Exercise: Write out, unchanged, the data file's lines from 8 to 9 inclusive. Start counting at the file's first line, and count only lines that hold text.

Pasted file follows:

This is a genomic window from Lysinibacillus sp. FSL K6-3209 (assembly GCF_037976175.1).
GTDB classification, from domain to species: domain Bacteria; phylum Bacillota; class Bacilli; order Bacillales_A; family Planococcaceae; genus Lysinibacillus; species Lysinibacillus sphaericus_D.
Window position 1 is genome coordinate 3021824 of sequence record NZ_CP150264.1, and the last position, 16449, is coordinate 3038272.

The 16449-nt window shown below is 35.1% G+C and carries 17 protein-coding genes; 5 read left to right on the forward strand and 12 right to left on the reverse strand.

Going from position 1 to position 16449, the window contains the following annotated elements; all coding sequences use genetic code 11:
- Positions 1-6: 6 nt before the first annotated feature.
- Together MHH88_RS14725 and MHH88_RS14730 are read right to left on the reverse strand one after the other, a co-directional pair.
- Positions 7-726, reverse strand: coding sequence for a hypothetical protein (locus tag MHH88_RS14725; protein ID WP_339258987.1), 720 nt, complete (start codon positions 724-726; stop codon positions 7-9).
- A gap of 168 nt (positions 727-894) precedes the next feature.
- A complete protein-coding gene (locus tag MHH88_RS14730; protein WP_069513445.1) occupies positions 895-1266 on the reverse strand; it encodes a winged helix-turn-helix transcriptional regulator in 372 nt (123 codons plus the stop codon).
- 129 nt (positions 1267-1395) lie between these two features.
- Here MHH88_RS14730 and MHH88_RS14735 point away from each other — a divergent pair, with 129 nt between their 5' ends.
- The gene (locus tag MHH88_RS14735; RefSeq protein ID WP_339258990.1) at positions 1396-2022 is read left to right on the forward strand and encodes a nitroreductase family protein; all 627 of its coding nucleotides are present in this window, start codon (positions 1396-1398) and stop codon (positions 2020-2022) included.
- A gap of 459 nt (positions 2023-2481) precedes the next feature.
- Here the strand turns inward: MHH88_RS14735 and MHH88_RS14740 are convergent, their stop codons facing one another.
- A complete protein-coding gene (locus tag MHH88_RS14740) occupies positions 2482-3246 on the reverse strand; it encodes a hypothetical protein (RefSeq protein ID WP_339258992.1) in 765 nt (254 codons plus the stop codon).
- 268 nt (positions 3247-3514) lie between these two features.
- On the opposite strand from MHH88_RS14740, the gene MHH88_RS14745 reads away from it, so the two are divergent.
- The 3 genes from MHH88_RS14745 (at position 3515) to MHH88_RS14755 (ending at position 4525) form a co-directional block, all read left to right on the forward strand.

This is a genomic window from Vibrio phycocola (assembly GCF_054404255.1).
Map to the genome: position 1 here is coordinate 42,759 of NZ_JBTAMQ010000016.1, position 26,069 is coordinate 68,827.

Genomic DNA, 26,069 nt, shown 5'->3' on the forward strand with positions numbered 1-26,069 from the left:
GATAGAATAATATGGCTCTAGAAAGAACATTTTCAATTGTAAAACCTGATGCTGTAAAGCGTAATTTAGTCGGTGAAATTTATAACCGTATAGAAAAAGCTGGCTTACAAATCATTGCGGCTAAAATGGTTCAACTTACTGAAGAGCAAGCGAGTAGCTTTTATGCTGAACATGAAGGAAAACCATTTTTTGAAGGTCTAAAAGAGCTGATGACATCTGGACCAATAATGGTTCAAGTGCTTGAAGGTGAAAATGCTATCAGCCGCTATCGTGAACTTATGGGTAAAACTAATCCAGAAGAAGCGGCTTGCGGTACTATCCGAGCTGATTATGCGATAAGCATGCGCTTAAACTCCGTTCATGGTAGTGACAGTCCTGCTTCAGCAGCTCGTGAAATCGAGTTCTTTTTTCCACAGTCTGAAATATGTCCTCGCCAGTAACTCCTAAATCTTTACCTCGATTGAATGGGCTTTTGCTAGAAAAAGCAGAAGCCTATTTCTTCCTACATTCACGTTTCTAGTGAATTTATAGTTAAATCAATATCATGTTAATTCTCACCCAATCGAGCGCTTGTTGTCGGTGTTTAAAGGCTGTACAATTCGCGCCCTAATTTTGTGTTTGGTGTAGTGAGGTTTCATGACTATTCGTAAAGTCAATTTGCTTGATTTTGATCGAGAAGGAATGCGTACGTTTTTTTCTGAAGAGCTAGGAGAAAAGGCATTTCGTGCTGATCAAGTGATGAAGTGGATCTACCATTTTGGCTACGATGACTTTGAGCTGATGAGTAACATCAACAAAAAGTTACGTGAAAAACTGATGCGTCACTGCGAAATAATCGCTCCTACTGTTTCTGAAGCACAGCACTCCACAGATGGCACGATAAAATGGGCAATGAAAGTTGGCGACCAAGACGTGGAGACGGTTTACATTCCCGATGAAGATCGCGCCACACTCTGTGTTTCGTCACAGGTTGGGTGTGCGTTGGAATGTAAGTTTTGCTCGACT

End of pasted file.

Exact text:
- Positions 7-726, reverse strand: coding sequence for a hypothetical protein (locus tag MHH88_RS14725; protein ID WP_339258987.1), 720 nt, complete (start codon positions 724-726; stop codon positions 7-9).
- A gap of 168 nt (positions 727-894) precedes the next feature.